ALASKA STATE LEGISLATURE SENATE STATE AFFAIRS STANDING COMMITTEE January 26, 2023 3:31 p.m. DRAFT MEMBERS PRESENT Senator Scott Kawasaki, Chair Senator Matt Claman, Vice Chair Senator Jesse Bjorkman Senator Kelly Merrick MEMBERS ABSENT Senator Bill Wielechowski COMMITTEE CALENDAR PRESENTATION(S): 2022 Elections Recap from the Division of Elections - HEARD PRESENTATION(S): Get Out The Native Vote. - HEARD PREVIOUS COMMITTEE ACTION No previous action to record WITNESS REGISTER MICHAELA THOMPSON, Acting Director Division of Elections Office of the Lieutenant Governor Anchorage, Alaska POSITION STATEMENT: Delivered a presentation recapping the 2022 Elections. MICHELLE (MACUAR) SPARCK, Director of Strategic Initiatives Get Out The Native Vote Bethel, Alaska POSITION STATEMENT: Delivered the Get Out The Native Vote presentation. JULIE HUSMANN, Region V Elections Supervisor Division of Elections Office of the Lieutenant Governor Wasilla, Alaska POSITION STATEMENT: Discussed the issues she experienced during the 2022 election. ACTION NARRATIVE 3:31:16 PM CHAIR SCOTT KAWASAKI called the Senate State Affairs Standing Committee meeting to order at 3:31 p.m. Present at the call to order were Senators Claman, Merrick, Bjorkman, and Chair Kawasaki. ^PRESENTATION(S): Division of elections 2022 Elections Recap PRESENTATION(S): DIVISION OF ELECTIONS 2022 ELECTIONS RECAP 3:32:11 PM CHAIR KAWASAKI announced the presentation from the Division of Elections recapping the 2022 election. 3:33:38 PM MICHAELA THOMPSON, Acting Director, Division of Elections, Office of the Lieutenant Governor, Anchorage, Alaska, delivered a presentation recapping the 2022 elections. MS.THOMPSON displayed slide 2 and reviewed the challenges and successes of the 2022 elections. - The division successfully conducted four statewide elections - The June Special Primary Election. This was conducted entirely by mail and the division sent out over 500,000 by-mail ballots. - The August Special General Election and the regular Primary Election. These two elections were conducted on the same day and on one ballot. - The regular November General Election - To administer the 2022 elections, the division: - Hired and trained in-office temporary workers - Entered high volumes of data including the applications transmitted from the permanent fund dividend automatic voter registration process. - Processed absentee ballot application requests - Recruited polling place locations and staff and conducted training - Logic and accuracy tested all election tabulation equipment statewide - Organized shipping for the supplies and materials needed in urban and rural locations - Monitored the return and organization of election materials - Logged absentee and question ballots - Supervised the bipartisan Absentee and Question Review Boards - Conducted two recounts - Implemented the May Interim Redistricting Plan - Updated voters and the voter database system to the new precinct assignments - Created new precinct maps, including an interactive map on the division's website - Mailed new voter cards to all registered voters - Implemented the nonpartisan pick-one primary system and the Ranked Choice Voting general system MS. THOMPSON reported that 12 races went to tabulation in the regular General Election. 3:38:17 PM CHAIR KAWASAKI asked if the changes in the 2022 election cycle would be implemented on a long-term basis. MS.THOMPSON replied that the interim plan for redistricting has the potential to change, but the ranked-choice voting (RCV) and the nonpartisan top-four primary system will be in place for the 2024 elections. The elections will be reviewed and evaluated this year and that may affect future elections. 3:39:31 PM SENATOR BJORKMAN asked if the two recounts were conducted by hand. MS.THOMPSON answered no, the division used its tabulation system. SENATOR CLAMAN referenced the requirement to hand count certain precincts within a district to ensure accuracy. He asked whether that same hand-count accuracy check is conducted before a recount is done. MS.THOMPSON advised that the hand count is part of the state review process which is separate from a recount. 3:40:44 PM MS. THOMPSON displayed slide 3 and reviewed the changes that occurred from 19 AKBE. - Updated forms to reflect the new ranked-choice voting. - Candidacy filing paperwork provided more information about how to display political affiliation on the ballot. - DOE created new posters for polling places as required by law. - Polling place manuals and handbooks in election offices were updated to include information about the new pick-one primary and RCV. - The ballot design was updated to include the required language about a candidate's political affiliation. Information was also included about how to vote the RCV grid. - The election tabulation system was updated to reflect RCV. - Voter education and outreach were enhanced with in-person training and informational updates on the DOE website and social media. Mock elections were included on the DOE website. In 2022, multiple instructional mailers in English and Alaska Native languages were sent to all households. There were also radio and TV advertisements about RCV, absentee-by-mail voting, and important dates. - For election results, only the first choices from the ballots were counted and tabulated on election night. - DOE waited until the day 15 deadline to receive absentee overseas ballots and then DOE determined which races needed ranked-choice tabulation. The tabulation process was broadcast on KTOO so voters could watch. 3:44:34 PM SENATOR BJORKMAN said he understood DOE's reasoning, but the public was very frustrated to have to wait so long to start counting. It didn't make sense to his constituents that DOE waited two weeks to start doing any tabulation when it could have been done as the ballots came in and were scanned into the system. He asked if he misunderstood the process. MS. THOMPSON confirmed that DOE has to have the images scanned into the system to do any RCV tabulation. Those weren't available on election night for rural precincts. DOE has to wait for those ballots to arrive at the elections offices, particularly for the hand count precincts, and then they're scanned into the system, all of which takes time. SENATOR BJORKMAN said he understands having to wait for the ballots to come in, but precincts on the road system can scan the ballots. He asked if it was true that DOE could do RCV tabulation on election night for those precincts on the road system that can scan the ballots. That way the public could see the results based on the ballots DOE had received. MS. THOMPSON said she wasn't sure that tabulation could be done on election night, but it could be done earlier. It was a new system and the decision to wait was the choice that was made for the 2022 elections. 3:47:33 PM CHAIR KAWASAKI asked if that would be a regulation or if it was just a DOE policy decision for the 2022 elections. MS. THOMPSON said she didn't recall whether it was in regulation but she would follow up with the answer. CHAIR KAWASAKI made a formal request for the information. SENATOR CLAMAN asked if there were any complaints about the new ballot design or lessons learned for the next election. MS. THOMPSON said the division hasn't received much feedback but the ballot design is always reevaluated before any election. DOE continually uses outside resources that talk about the readability of ballots and how to make it easier to vote. SENATOR CLAMAN said he heard accounts of people spoiling their ballots by accidentally filling in the write-in bubble, which might relate to the design. He asked if she'd heard similar reports. MS. THOMPSON replied that she hadn't heard those reports, but there were more spoiled ballots than usual, particularly in the regular General Election, so DOE would look at that design. 3:50:00 PM SENATOR CLAMAN asked what DOE considers a spoiled ballot. MS. THOMPSON explained that it's generally when a voter makes a mistake and asks for a new ballot. The spoiled ballot is torn up and placed in a spoiled ballot envelope and the voter is given a fresh ballot. CHAIR KAWASAKI relayed a personal story about a spoiled ballot, and asked if there was a way to look at the spoiled ballots and determine what might need to be changed for future elections. He observed that analyzing the spoiled ballots from the regular General Election might be a good place to start. MS. THOMPSON said the division would keep the suggestion in mind as it looks for ways to improve the design and instructions going forward. 3:52:33 PM MS. THOMPSON turned to slide 4 and reported the following statistics related to voter turnout: • June 11, 2022 Special Primary • Over 500,000 by-mail ballots sent • Voter Turnout 161,773 ballots cast (27.55%) • August 16, 2022 ,Special General and Regular Primary • Voter Turnout 192,542 ballots cast (32.16%) • November 8, 2022 ,Regular General Election • Voter Turnout 267,047 ballots cast (44.38%) MS. THOMPSON said there isn't a comparable special primary but the 2018 August special General Election and the November General Election races for governor do provide one. She reported the following: - 2018 Primary Election - 115,727 ballots were cast. - Voter turnout was 20.24 percent. - 2018 regular General Election - 285,009 ballots were cast. - Voter turnout was 49.84 percent SENATOR CLAMAN asked what the turnout was for the presidential election in 2020. 3:50:00 PM MS. THOMPSON reported that 361,400 ballots were cast in the 2020 General Election, which was 6a 0.67 percent voter turnout. CHAIR KAWASAKI mentioned the incidence of ballot rejections in the 2022 election cycle because of late postmarks. He noted that the procedure in Fairbanks was to stockpile ballots and then send them in bulk to Anchorage to be postmarked. As it happened, Fairbanks had a disproportionately large number of ballots that were rejected specifically because of late postmarks. He asked if there was a solution for that. MS. THOMPSON said one solution is for voters to deliver their ballots in person to the regional office in Fairbanks. Another solution that was a recommendation before the election, was for voters to take their ballots to the post office and have it hand-canceled by a postal clerk working the counter. Those ballots would still be batched and sent to Anchorage, but they would already have been postmarked with the date the post office received the ballot. CHAIR KAWASAKI asked about the possibility of having ballot drop boxes like DOE implemented during the COVID-19 pandemic. MS. THOMPSON replied that DOE borrowed those drop boxes from the Municipality of Anchorage which is an all-by-mail jurisdictions. 3:59:08 PM MS. THOMPSON turned to slide 5 and relayed that voting on Election Day took place at 401 polling places throughout the state. There was also some absentee in-person balloting at regional offices, airports, and other locations throughout the state. She noted that 15 days before the General Election DOE opened about 165 absentee and early voting locations. She asked Julie Husmann, the Region V supervisor, to speak about her experience on Election Day and that night. She explained that regional supervisors oversee the polling locations in their regions. Region V covers the northern Kenai Peninsula Borough, the MatSu Borough, Parks Highway, Valdez, and the Denali Borough. 4:00:44 PM JULIE HUSMANN, Region V Elections Supervisor, Division of Elections, Office of the Lieutenant Governor, Wasilla, Alaska, stated that Election Day 2022 was similar to past election days. The regional office had the same problems it had encountered in past elections. This included precincts that didn't open on time due to elections officials not showing up; election officials arriving late to set up the polling place; and occasional instances of ballots jamming in the precinct scanner. These issues were all resolved in due course. Field workers were available onsite to resolve ballot jamming issues. She noted that a power outage occurred 15-20 minutes before the polls opened but it came back at 8:05 a.m. MS. HUSMANN relayed that some Kenai Peninsula precincts encountered people outside the polling place entrance who were gathering signatures for a local petition. The people left quietly when they were informed that they could not gather signatures on site. She said the largest difference in the 2022 election was the number of spoiled ballots. She attributed it to voters being unfamiliar with RCV. She explained that when voters received an error message when they put their ballots into the precinct scanner, they were given the option to cast the ballot or return the spoiled ballot and receive a new one. MS. HUSMANN opined that overall, Election Day 2022 went well. CHAIR KAWASAKI thanked her for her work and noted that voters in Fairbanks experienced the same difficulties. His office investigated some complaints but concluded that overall things went fairly smoothly in the Fairbanks region. 4:04:00 PM MS. THOMPSON turned to slide 6 to discuss the challenges associated with rural voting. She made the following observations: - DOE continued to face issues in 2022, particularly related to the logistics of shipping election materials to rural areas of the state and then back to the regional offices and the director's office. - DOE held weekly meetings in 2022 with the US Postal Service (USPS) to share shipping deadlines and to communicate concerns about certain communities potentially not getting election materials timely. - USPS sent a list every week that identified the post offices that were either closed for the week or experiencing staffing issues because there wasn't a full-time postmaster at those locations. USPS also identified the locations that would have a substitute postmaster for the week. - Poll worker recruitment and longevity is an issue statewide but it is particularly problematic in rural areas. CHAIR KAWASAKI asked whether DOE had considered using regional airlines in locations that routinely have shipping problems. MS. THOMPSON replied DOE has utilized charter airlines to get materials into certain locations, but that's not a solution when the weather is the issue. CHAIR KAWASAKI asked if the division had considered the permanent use of ballot drop boxes on Election Day in rural areas or at least rural hubs. MS.THOMPSON said that has not been discussed, but she wanted to point out that voters also have the option of taking their by- mail ballot to a polling station on Election Day. Those ballots would be seen as on time. SENATOR CLAMAN suggested DOE look more carefully at drop box options in rural communities that have problems with post office closures, ballots not being postmarked on time, and language access. He asked whether the division had the flexibility to try that in the next election. MS. THOMPSON replied that it's something to look into, but the division would need to check with the Department of Law (DOL) to discuss the legality of having drop boxes in those locations. She also pointed out that people in rural locations could drop their ballots off with the absentee voting official in the community. Those ballots would be returned to the division when the voting materials are returned and they would be considered received on time. 4:08:49 PM MS. THOMPSON displayed slide 7 and advised that her role in the 2022 election cycle was to oversee the absentee voting process and program. This included overseeing sending out absentee ballots through the US mail and electronic transmission. She explained that all absentee ballots are reviewed by bipartisan absentee review boards in each regional office. These boards review all absentee ballot envelopes to verify voter registration status, eligibility, and that the voter provided the required information on the outside of the envelope. The statute requires voters to sign the envelope, provide an identifier, and have somebody witness absentee-by-mail and electronic transmission ballots. She provided the following data on rejected ballots for each election: - For the Special Primary Election, 7,544 ballots were rejected statewide. The rejection rate was 4.5 percent. - For the Special General Election and Regular Primary, 554 ballots were rejected statewide. The rejection rate was 2 percent. - For the Regular General Election there were 878 ballots rejected statewide. The rejection rate was 1.5 percent. - Common reasons for rejection included improper or insufficient witnessing, ballot postmarked after Election Day, and voters not signing the envelope. - DOE reviewed the instructions after the elections and has added more clear instructions. - Voters can ask a postal clerk to hand cancel their ballot before it goes into the system. - Voters are encouraged to vote and mail their ballots as soon as possible after they receive the ballot. MS. THOMPSON provided data from the 2018 governor election for comparative purposes. - For the Primary Election, 450 ballots were rejected statewide. - For the General Election, 1,204 ballots were rejected statewide. - Half the number of people participated in the 2018 election than in the 2022 election. 4:11:50 PM CHAIR KAWASAKI asked if DOE was able to review the rejected ballots to determine whether the people were qualified to vote and their ballots were rejected on a technicality. MS. THOMPSON explained that when a rejected ballot is returned, elections staff logs the ballot into the system and it's given a count code. In turn, those envelopes go to the Absentee Review Board where they're examined to ensure that the ballot was rejected for a valid reason. The rejected ballots are retained for a scheduled amount of time. DOE prepares reports for each election to show the number of rejected ballots and the reasons. CHAIR KAWASAKI asked if there was a process to look at whether the person whose ballot was rejected was a qualified voter. MS. THOMPSON replied that there is no curing process in Alaska statutes. 4:13:32 PM CHAIR KAWASAKI noted that the committee might take up the matter of ballot curing. SENATOR CLAMAN asked whether the ballot rejection percentages were from absentee ballots alone or the total ballots cast statewide. MS. THOMPSON answered that the percentages are from the total absentee ballots cast statewide. SENATOR CLAMAN asked whether DOE had drawn any conclusions from the large number of rejected ballots from the all-vote-by-mail special Primary Election compared to the next two elections. MS. THOMPSON said she didn't know for sure but the fact that this was the first time many voters had voted an absentee ballot likely was a factor. 4:15:30 PM MS. THOMPSON turned to slide 8 to discuss the State Review Board audit process for each election. She explained that a hand count of five percent of the ballots cast from one randomly selected precinct in each House district is conducted for these elections. The precinct scanner is utilized. The board is looking for discrepancies of over one percent. That didn't occur in 2022 or any past election. The materials that were returned from the precincts were verified. Accountability reports were run from the early vote, absentee, and questioned ballots and audited by the bipartisan Audit Review Board in Juneau. The ballot accountability reports from polling place election officials are audited for the number of ballots used and the number of voters that signed the precinct register and then compared to the number of ballots cast on the results tapes. The board then looks at the result reported on election night from the polling place results tapes against those reported to the director's office. The results from the hand-count precincts are compared to the hand-count results that were entered on election night at the director's office. The accountability reports from the regional early vote, absentee, and questioned bipartisan review boards are examined and compared against the ballots cast report. Then the result reports from the regional counting boards that scan the absentee, question, and early vote ballots at the regional offices are compared to the results reported to the director's office. After a review of the foregoing, the State Review Board certified the elections. 4:17:40 PM MS. THOMPSON advanced to slide 9 and highlighted the language assistance provisions DOE provided for the 2022 election cycle. - DOE provided language assistance for 10 Alaska Native languages, Spanish, and Tagalog. - Throughout 2022, DOE maintained a three-member Gwich'in translation panel. Over 4,000 hours were spent translating election materials to the various languages. - Translations included instructions and new terms related to RCV. - DOE advertised its language assistance through public service and radio announcements. This information included candidacy filing deadlines, voter registration deadlines, absentee voting accessibility assistance, and Election Day voting and language assistance. This translated information was also mailed to communities. For the special Primary Election, the absentee by-mail ballot instructions were translated and mailed. Information on how to fill out and return the ballot was included. - DOE's voter outreach in 2022 reached approximately 20,174 households with translated content. The typical outreach was expanded to include translated videos and radio interviews. - DOE opted to directly mail the official 2022 translated election pamphlets to identified census areas. The translated pamphlets were also posted on the DOE website. 4:20:00 PM - DOE actively recruited bilingual outreach workers in communities. These individuals provide language assistance to voters before Election Day through small-group and community- wide meetings as well as on an individual basis. The bilingual outreach workers were either recommended by tribal councils or had worked for DOE in previous elections. Recruitment and retention of bilingual outreach workers was particularly difficult. - Bilingual poll workers are recruited from within the community to help with language assistance on Election Day. She noted that audio was also available on tablets in the polling places. CHAIR KAWASAKI asked how DOE decided which households would receive the translated election pamphlets. MS. THOMPSON explained that census data and the Toyukak settlement indicate where language assistance is needed. SENATOR CLAMAN asked whether the division was still under federal court supervision regarding language assistance requirements stemming from a lawsuit several years ago. MS. THOMPSON confirmed that the division still had to meet the stipulations in the [Toyukak v. Dahlstrom] settlement agreement. She noted that the division also prepares court reports for those communities. SENATOR CLAMAN requested she send the committee a copy of the court report. MS. THOMPSON agreed. 4:22:49 PM MS. THOMPSON displayed slide 10 and discussed same-day voter registration. - Alaska statutes require a voter to be registered for 30 days before Election Day, unless it's a presidential election. In that instance, an individual may vote a questioned ballot. The questioned ballot is returned to the regional office and the Question Ballot Review Board verifies that the voter supplied the required voter registration information. The ballot is counted solely for the presidential race, and the voter information is added to the voter information database for future elections. - There is no same-day registration available for the midterm elections. If the voter were to vote a questioned ballot, it would go through the question ballot process, but nothing would be counted because the person was not registered 30 days before the election. The individual's information from the ballot envelope would be entered into the voter registration database for future elections. MS. THOMPSON highlighted that a registered voter who moves to a different district and fails to update their residence address 30 days before the election may vote a questioned ballot at their new polling location. The Question Ballot Review Board would compare the previous address and the new address to determine which parts of the ballot could be counted. She provided examples. 4:25:08 PM SENATOR MERRICK asked who has access to the tapes from the precincts and how they might be leaked because she saw bloggers produce copies of those tapes before the official results were released on the division's website. MS. THOMPSON answered that poll watchers may request a copy of the tape when the polls close and there is no prohibition against sharing that information. CHAIR KAWASAKI thanked her for the presentation and advised that the conversation about how to make elections better in the future would continue. ^PRESENTATION(S): Get Out The Native Vote. PRESENTATION(S): Get Out The Native Vote. 4:27:29 PM CHAIR KAWASAKI announced the presentation Get Out The Native Vote. 4:27:56 PM MICHELLE (MACUAR) SPARCK, Director of Strategic Initiatives, Get Out The Native Vote (GOTNV), Bethel, Alaska, advised that she sent her full written testimony to the committee for the record. [The full testimony is posted on BASIS.] It fills gaps and addresses things that were missing in the Division of Elections' presentation. MS. SPARCK stated that as a baseline, GOTNV applies the term "rural" to House districts 36-40. This is the Interior, Bristol Bay, the Bethel area, the Nome area, and the Arctic area, but GOTNV also studies Southeast, Kodiak, Cook Inlet and CIRI tribes, and any area with a recognized tribe or shareholder base. The area is large but the population is relatively small. MS. SPARCK paraphrased the following passages of her testimony: It was a massive undertaking to help prepare and inform the public for three statewide elections in six months, especially with new election law in place. We witnessed a new gold rush of candidates populating the open primaries, overwhelming voters with dozens and dozens of options for one office alone. We also had our work cut out for us in having to help distinguish the difference between a pick-one primary from a Ranked Choice Voting general ballot. Alaska voters also saw greater competition under the new rules among the 59 legislative races on the ballot. Twenty-two legislative contests had three or more candidates, with roughly 200 candidates competing for legislative offices at once, and that didn't even factor in the yes or no decisions over the Constitutional Convention, or a number of seats for Alaskan judges. Institutional Support We could not have been very effective in our work were it not for Lt. Governor Meyer and the Division of Elections Director Gail Fenumiai engaging us in their process. Such transparency enabled us to be a partner in troubleshooting problems that often plague the system, and invariably create barriers to voting for Native and rural communities. We'd like to thank public relations manager Tiffany Montemayor, Samantha Mack on compliance for Elections Language Assistance, Elections Supervisor of Region IV, Shannon (Rena) Greene of Nome, and Melissa Medeiros, the customer relations manager for the Alaska District of the United States Postal Service for helping us understand what we were facing prior to each election last year. It is important to point out that Alaska's voter registration and ability to vote via absentee is probably one of the most accessible and enviable of all 50 states. The ease of the automatic PFD and State ID or Driver's License voter registration process is a building block rather than a barrier to elections. We sympathize with our Tribal counterparts in other areas of the country, where registration drives take up so much of their resources and often compromise opportunities to educate voters on who or what they may be voting for once they are registered. 4:31:35 PM Voter Education The Division of Elections and Language Assistance made a very visible and vocal effort to educate the public on what voters could expect in the Ranked Choice Voting experience. Groups like GOTNV tried to parse the information in a more regional, culturally appropriate and relatable way. Published timelines and sample ballots were invaluable in all our work in the communities. You simply can't beat being able to walk a voter through their district sample ballot. GOTNV's modest community organizer program and training program for Alaska Native organization staff provided valuable boots on the ground for select communities. Some Tribes, Corporations, and organizations took it upon themselves or worked with us, and several implemented their own long-term voter campaign initiative and incentives. 4:32:20 PM The Special Primary With the passing of Congressman Don Young in March 2022, the time constraint of a special primary to meet the statute of seating a replacement in the middle of a term was a challenge. The June 11 all mail-in ballot process and election deadline added a measure of confusion for this unanticipated election. The U.S. Postal Service irrefutably plays an integral role in the election process. Roadless areas of Alaska are at a disadvantage when it comes to voting, as the staffing and training of election workers, translators, and the air transport of election machines and materials can be a daunting undertaking. When there isn't enough resource to personally walk voters through an electionas can often be found through local polling stationstoo much gets lost in translation with cultural and language barriers, which can often result in an incomplete or improperly filled out ballot. Statewide, there was a 27.5% voter turnout in this unstructured voting experience with 7,504 rejected ballots, that's a 4.5% rejection rate. The reasons were outlined as such: • 2724 for having no witness signature • 1897 for having their ballot postmarked after election day • 1556 for voters not providing one of many identifiers required Further, the election deadline was on a Saturday, and many rural communities suffer from unreliable hours of postal operations due to various extenuating circumstances that can disrupt staffing for days, weeks, or even months. Rural, which we typically consider HD districts 36 40 (but we observe SE, Kodiak, the CIRI/CITC region and other Tribal community districts as a service too) had a mean turnout of 18.55%. Ballot instructions were wordy, the potential for mistakes were numerous, and cost some 1,194 votes, which means 15.91% of a largely Alaska Native vote didn't count. 4:34:00 PM MS. SPARCK emphasized how difficult the division's special needs ballot was to navigate. She described it as an intimidating docket that would invite mistakes from even a super voter. For House District 38 that has primarily Yupik speakers, 13 special needs ballots were requested and 8 were rejected, which is a 61.5 percent rejection. She acknowledged that it was not intentional but for people with special needs or language barriers, the layer of demands seemed to ensure failure. MS. SPARCK noted that 4,526 more rural voters participated in the August 16 statewide primary and special election than the June election. She continued to paraphrase from her prepared testimony: August 16 Statewide Primary and Special Election In the August 2022 Primary Election, approximately 30,000 more Alaskans turned out to vote when compared to the June election. Voters encountered their second pick-one open primary. In this election, voters could cast their ballots early, absentee, absentee in person, or same day. As a result, only 342 votes were thrown out by election officials because ballots were filled out incorrectly. Ninety-nine of those were from our rural districts, 36-40. Voters also had to turn the ballot over to participate in the special election of the then three top vote getters from the June Primary. 4:35:11 PM GOTNV, GOTNVInterior, the Division, and other advocacy groups like AFN, Native Peoples Action, First Alaskans Institute, Native Movement, the ANCSA Regional Association, the Alaska Native Village Corporation Association, The Alaska Black Caucus, ABE and much more, educated the public about the dual ballot, and how to participate in ranking if they so choose. GOTNV even produced an animated video on Ranked Choice Voting using favored Alaska Native foods, which is discoverable on YouTube and on our website at www.aknativevote.com. We recently received a call from a group in Hawaii, asking if they could use it to get their voting public prepared for RCV trial runs in certain elections. In the lead up to August 16, GOTNV was fielding requests from the Division of Elections to help staff polling locations in some rural communities. This collaboration is essential to attempt polling in every eligible precinct in the state, but in the end, Holy Cross and Venetie could participate only via absentee, and 251 registered voters in Tununak and Atmautluak were unable to vote at all. 4:36:02 PM November 8 Mid-Term Election 21,923 voters from Districts 36-40 voted in the Mid- Term Election, an increase of 6,819 more than the August turnout. Trends indicated greater turnout in each new election, so voter fatigue and an anticipated weariness toward RCV did not seem to negatively impact participation. On Election Day, GOTNV received emergency requests to help staff Nuiqsut and Teller. Through one of our new board members assisting in their home district, we were able to open the polls for a few hours. Nuiqsut may have had a low turnout, but we helped make it happen, and at a much larger average turnout when factoring the reduced hours of operation. In August, out of 283 registered Nuiqsut voters, 28 voted. This time, 46 people out of 280 voted, giving the community a 16.43% turnout. 4:36:40 PM USPS and Division Disconnect Unfortunately, Priority and Express services aren't beholden to marketed guarantees in rural Alaska. One example, GOTNV priority mailed voter education materials from Anchorage on October 22 to Savoonga in the lead up to the November electionbut it couldn't be picked up at the Post Office by our Community Organizer until November 29, some 38 days later, and after the election. Concern over timely election machines and ballot delivery prompted us to reach out to the Air Carriers Association through Ryan Air to see what we could do to elevate election awareness and responsiveness in their operations. Weather may not be something any of us can control, but identifying this precious cargo for priority loading and unloading helped us draft a flyer as a visual aid for 200 flight agents throughout rural Alaska. This is a service we intend to pursue every election season. Unfortunately, six canvas bags containing 259 ballots from St. George, Levelock, Ambler, Kiana, Kobuk and Noorvik had their votes only partially counted. While their first ranked votes were shared with the division on election night, the ballots were not returned to the Division by November 30 for processing. While it would not have changed any election results, it reflects a pattern of access and close-out issues. Add this to the disproportionately large number of ballots from rural Alaska that were rejected in the June by- mail special primary, and the fact that ballots from seven villages failed to reach elections officials in time to be counted for the August Special Election. Platinum, a community of about 55 people, has "no [USPS] employee on the roles," but the USPS advises that residents can pick up their mail in Goodnews Bay, 11 water miles away. The bay is exposed and subject to open water, freeze-up, rotting ice, storms, and other conditions. Residents don't necessarily have access to safe, appropriate, and affordable transportation for those conditions, be it airplane, boat, or snow machine. As this example demonstrates, the practice of relocating mail services to a "nearby" post office, one that is staffed and is open, actually does little to ensure mail, and in this case ballots, are delivered in a timely fashion. 4:38:30 PM MS. SPARCK advised that her written testimony contained a full accounting of the rural performance in all the 2022 elections. While the data shows that the turnout increased with each cycle, GOTNV and other organizations are committed to increasing voting participation to levels that are above and even beyond the 50 percent threshold. MS. SPARCK concluded her testimony with the following statement: While the State of Alaska is impressively open in many respects and recognizes us as voters, there are systemic barriers that invariably taint our access. And in some cases, when we even successfully vote, it can sit in a canvas bag long after the race has been called. Get Out The Native Vote and many of our partners are here to help tackle these truly Alaskan sized issues. 4:39:28 PM CHAIR KAWASAKI thanked Ms. Sparck and asked if there were any questions. SENATOR CLAMAN asked what takeaways the legislature should look at to improve the next election. 4:40:00 PM MS. SPARCK suggested the legislature: - invite the postal service to comment because it is such an important part of the process. - hold discussions with the division about the potential for using charter airlines. - look into using the National Guard when foul weather prevents charter airlines from flying. - discuss the options for using drop boxes. - look at the cost for voters to mail their ballots because it can be an impediment for some voters. MS. SPARCK expressed hope that the new division director would continue the open door policy and let GOTNV and other Native organizations help to improve access for all rural and tribal areas and make the state's election process more efficient. CHAIR KAWASAKI asked Ms. Thomson if she wanted to comment. 4:42:23 PM MS. THOMPSON said the testimony from Get Out The Native Vote was helpful. She agreed that including the USPS in the discussions and understanding its processes was key to getting election materials to and from rural areas successfully. She also stated support for maintaining partnerships with Native organizations that have grassroot movements in their areas to improve participation and the voting experience. CHAIR KAWASAKI stated that he looked forward to the continuing discussion. 4:45:18 PM There being no further business to come before the committee, Chair Kawasaki adjourned the Senate State Affairs Standing Committee meeting at 4:45 p.m.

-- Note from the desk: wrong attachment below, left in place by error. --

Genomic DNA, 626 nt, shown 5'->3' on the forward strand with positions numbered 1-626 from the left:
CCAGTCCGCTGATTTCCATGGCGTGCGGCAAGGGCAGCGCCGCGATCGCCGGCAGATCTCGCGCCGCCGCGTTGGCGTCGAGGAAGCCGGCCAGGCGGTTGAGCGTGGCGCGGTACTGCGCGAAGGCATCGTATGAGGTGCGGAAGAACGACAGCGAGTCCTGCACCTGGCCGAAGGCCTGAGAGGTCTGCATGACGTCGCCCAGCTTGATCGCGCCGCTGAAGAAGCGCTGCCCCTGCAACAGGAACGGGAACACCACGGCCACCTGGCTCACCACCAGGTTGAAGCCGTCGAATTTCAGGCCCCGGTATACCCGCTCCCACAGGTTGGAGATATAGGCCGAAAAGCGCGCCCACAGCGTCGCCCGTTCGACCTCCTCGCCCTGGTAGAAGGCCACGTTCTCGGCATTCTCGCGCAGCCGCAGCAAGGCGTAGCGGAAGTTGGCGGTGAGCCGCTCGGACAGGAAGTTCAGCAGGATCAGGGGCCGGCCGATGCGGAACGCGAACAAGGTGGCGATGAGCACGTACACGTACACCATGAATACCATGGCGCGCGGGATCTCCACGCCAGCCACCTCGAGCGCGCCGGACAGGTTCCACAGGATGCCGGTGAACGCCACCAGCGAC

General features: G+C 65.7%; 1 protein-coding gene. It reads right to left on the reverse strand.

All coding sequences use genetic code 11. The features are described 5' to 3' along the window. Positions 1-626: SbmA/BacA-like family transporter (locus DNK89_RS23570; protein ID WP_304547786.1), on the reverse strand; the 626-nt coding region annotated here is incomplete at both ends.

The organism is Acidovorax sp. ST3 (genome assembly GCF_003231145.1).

SSTA 1/26/2023 3:30:00 PM
DOE 2022 Elections Recap
|SSAC GOTNV Testimony 1-26-23.pdf||
SSTA 1/26/2023 3:30:00 PM
2022 Elections Recap